Outstater: ‘Your Life Matters’

April 21, 2015

BLACK FAMILIES in Indianapolis might want to keep their sons close in coming months. The gentry there is coming to help them.

One hundred executives of groups with missions as impossibly diverse as the Indiana Bureau of Motor Vehicles and the Girl Scouts of Central Indiana are organizing to save young black men. They march under the banner “Your Life Matters.”

Nobody can argue with that, certainly, but the campaign and a companion study include nothing that hasn’t been tried recurrently for five decades. A Star editorial described an approach familiar in its tired old “root-cause” explication that omits individual choice, self-control or societal absolutes. The editors have succumbed to what the novelist Tom Wolfe once labeled “radical chic.”

“The initiative has now evolved into a plan of action — and an aggressive one at that,” the editors enthuse. “Over the next 18 months, Indianapolis will tackle a broad range of problems, from reducing the number of out-of-school suspensions and changing related policies, to building a larger network of mentors to creating a private-sector youth-employment program.”

The omissions are convenient because they are the hard part. Without that, it is mere posing and a dismaying waste of a community’s most heartfelt concerns. And the poseurs in their shallowness risk reinforcing a corrosive excuse- and envy-driven bitterness among the young of any poor neighborhood.

It is telling that this week’s public-relations rollout contains no hint of three of the freshest thinkers on this intractable subject. Their work, in different ways and from varied perspectives, defines the social plight of today’s young men, black and white. It does so in realistic terms, making it possible to draw plans that are applicable rather than merely self-congratulatory.

“Please Stop Helping Us” by Jason L. Riley — This book is a blend of empirical evidence and personal memoir from a prize-winning journalist whose older sister was a single mother and whose niece died of a drug overdose. Riley, an intellectual in the mold of Thomas Sowell, argues that liberal initiatives intended to assist blacks have hurt them more than they have helped. Among his points: Social-welfare programs of the 1960s helped ruin the black nuclear family and degraded self-independence; minimum-wage laws priced young blacks out of entry-level jobs; weak law enforcement endangered crime-ridden neighborhoods; and affirmative action either benefited blacks already academically qualified or put unqualified blacks in rigorous schools where they struggled.

“Shame” by Shelby Steele — The author, whose parents met working for the Congress of Racial Equality, believes that America has been flummoxed by those who would stigmatize it with past hypocrisies. For the last 50 years, government intervention has been the means of redemption. Now there is an opportunity to change directions, Steele argues, because the government is guaranteed failure: Only human initiative is transformative, and it is an eternal arrogance to assume that government can somehow engineer or inspire or manipulate transformation. You cannot help people who have not already taken initiative — meaning total responsibility for their future. And it takes very little to help those who have actually taken such responsibility.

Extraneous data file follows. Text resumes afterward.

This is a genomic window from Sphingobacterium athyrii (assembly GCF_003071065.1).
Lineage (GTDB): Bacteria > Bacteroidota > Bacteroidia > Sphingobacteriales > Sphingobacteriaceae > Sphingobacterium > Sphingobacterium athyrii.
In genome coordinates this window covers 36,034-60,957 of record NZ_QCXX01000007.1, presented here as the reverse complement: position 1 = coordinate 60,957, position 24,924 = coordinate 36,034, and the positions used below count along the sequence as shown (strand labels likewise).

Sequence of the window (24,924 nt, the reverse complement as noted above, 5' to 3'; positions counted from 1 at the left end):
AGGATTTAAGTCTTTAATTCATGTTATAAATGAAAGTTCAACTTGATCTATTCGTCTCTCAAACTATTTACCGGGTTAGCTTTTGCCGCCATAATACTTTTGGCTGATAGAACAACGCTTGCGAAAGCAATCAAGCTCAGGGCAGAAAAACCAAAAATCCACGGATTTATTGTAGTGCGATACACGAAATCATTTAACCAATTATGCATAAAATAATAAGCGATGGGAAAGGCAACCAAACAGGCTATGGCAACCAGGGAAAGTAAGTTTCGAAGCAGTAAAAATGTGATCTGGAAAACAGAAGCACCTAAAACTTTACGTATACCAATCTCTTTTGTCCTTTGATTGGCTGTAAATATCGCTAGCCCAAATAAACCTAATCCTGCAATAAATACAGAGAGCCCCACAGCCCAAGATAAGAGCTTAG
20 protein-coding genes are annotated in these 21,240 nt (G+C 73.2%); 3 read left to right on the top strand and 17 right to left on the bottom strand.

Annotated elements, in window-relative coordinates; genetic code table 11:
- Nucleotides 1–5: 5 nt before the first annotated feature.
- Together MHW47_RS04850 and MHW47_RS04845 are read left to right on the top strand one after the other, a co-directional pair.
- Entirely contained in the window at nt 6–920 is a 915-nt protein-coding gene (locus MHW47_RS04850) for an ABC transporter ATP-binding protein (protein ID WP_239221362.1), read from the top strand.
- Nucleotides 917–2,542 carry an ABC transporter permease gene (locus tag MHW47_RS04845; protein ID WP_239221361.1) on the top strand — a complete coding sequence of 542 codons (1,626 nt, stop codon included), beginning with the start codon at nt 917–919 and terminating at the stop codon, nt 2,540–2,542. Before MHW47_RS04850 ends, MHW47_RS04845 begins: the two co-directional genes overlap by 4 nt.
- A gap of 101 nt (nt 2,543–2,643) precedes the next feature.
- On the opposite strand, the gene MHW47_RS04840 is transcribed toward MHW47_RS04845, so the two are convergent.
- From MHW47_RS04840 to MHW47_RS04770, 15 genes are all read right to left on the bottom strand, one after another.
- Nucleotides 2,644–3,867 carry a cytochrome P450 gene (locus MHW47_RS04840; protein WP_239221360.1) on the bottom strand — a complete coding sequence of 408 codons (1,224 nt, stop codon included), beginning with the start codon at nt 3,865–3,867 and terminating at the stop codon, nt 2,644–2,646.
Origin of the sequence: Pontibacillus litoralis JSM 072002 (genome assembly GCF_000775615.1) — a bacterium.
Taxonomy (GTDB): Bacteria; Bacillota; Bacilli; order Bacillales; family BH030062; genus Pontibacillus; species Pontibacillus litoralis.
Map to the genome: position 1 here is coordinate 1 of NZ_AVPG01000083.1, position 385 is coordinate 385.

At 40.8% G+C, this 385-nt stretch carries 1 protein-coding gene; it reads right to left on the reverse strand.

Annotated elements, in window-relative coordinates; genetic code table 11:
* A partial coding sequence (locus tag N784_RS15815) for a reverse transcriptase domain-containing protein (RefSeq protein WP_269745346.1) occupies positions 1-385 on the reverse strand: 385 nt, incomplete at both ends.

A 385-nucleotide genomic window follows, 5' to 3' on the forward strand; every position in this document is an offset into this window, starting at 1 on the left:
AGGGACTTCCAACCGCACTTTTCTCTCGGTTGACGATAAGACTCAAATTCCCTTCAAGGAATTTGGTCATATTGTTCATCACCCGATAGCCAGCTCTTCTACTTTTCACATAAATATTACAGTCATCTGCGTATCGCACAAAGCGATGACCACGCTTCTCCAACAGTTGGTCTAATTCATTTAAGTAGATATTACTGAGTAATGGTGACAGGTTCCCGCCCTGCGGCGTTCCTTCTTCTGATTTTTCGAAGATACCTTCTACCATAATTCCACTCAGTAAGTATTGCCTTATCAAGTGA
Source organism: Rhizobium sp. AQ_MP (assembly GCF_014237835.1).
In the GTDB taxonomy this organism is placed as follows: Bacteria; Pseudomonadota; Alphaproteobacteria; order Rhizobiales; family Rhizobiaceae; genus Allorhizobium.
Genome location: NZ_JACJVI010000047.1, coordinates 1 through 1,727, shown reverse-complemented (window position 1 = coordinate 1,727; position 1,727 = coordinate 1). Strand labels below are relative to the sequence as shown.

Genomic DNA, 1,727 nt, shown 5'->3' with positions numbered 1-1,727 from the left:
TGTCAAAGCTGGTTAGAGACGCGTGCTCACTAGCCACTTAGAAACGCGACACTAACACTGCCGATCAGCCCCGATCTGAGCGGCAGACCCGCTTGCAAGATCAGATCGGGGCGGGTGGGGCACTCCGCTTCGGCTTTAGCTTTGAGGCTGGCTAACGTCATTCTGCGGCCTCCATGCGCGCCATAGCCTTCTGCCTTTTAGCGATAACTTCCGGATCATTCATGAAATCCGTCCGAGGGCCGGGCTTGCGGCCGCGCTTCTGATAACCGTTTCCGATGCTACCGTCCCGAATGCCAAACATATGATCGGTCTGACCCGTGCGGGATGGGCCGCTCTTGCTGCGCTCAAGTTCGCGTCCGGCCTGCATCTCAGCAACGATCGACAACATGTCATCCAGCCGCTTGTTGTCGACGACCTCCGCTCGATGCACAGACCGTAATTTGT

“Coming Apart” by Charles Murray — The former Peace Corps volunteer turned eminent social scientist throws aside the failed policies of his generation to start anew. His advice to those of us who want to help troubled youth is to begin with what has worked for us personally. In most cases that will not involve applying political leverage to petition authorities for a more lenient school-suspension policy. Bradford Wilcox underlines the point in his review for the Wall Street Journal:

“Members of the upper class must abandon the modern horror of being thought ‘judgmental.’ Instead, Murray says, they should ‘preach what they practice.’ This does not mean turning the clock back to the 1950s or the Victorian age. It just means that the elites who control the heights of government, education, business and the popular culture could do a lot more to encourage the core American values that they themselves now live by.”

That would involve accepting that blacks are capable of fending for themselves. Riley reminds us that in 1880, at a time when it was debatable whether American society thought black lives “mattered,” 75 percent of black families in Philadelphia had two parents and children. In the mid-1930s, with a “New Deal” ambivalent about the fate of young black men, black unemployment was lower than white unemployment. In 1964, with the “Great Society” in its planning stages, black poverty had already been falling steadily for decades — 40 percent from 1940 to 1960.

Finally, it means taking a look at data comparing the nuclear family — its obvious failings acknowledged —with other human social arrangements. Could it be that the path out of poverty in a nation as economically blessed as the United States is to: a) find a job and keep it until you find a better one; and b) get married and stay married to the same person?

That doesn’t make for sparkling dinner-party conversation or mortified Erika Smith columns. Nor does it yield the kind of results that can be presented at the next board meeting. But it seems to be the only thing that works — a plan around which sincere persons of all races can rally, not just this fiscal year but for the long haul.

— Craig Ladwig

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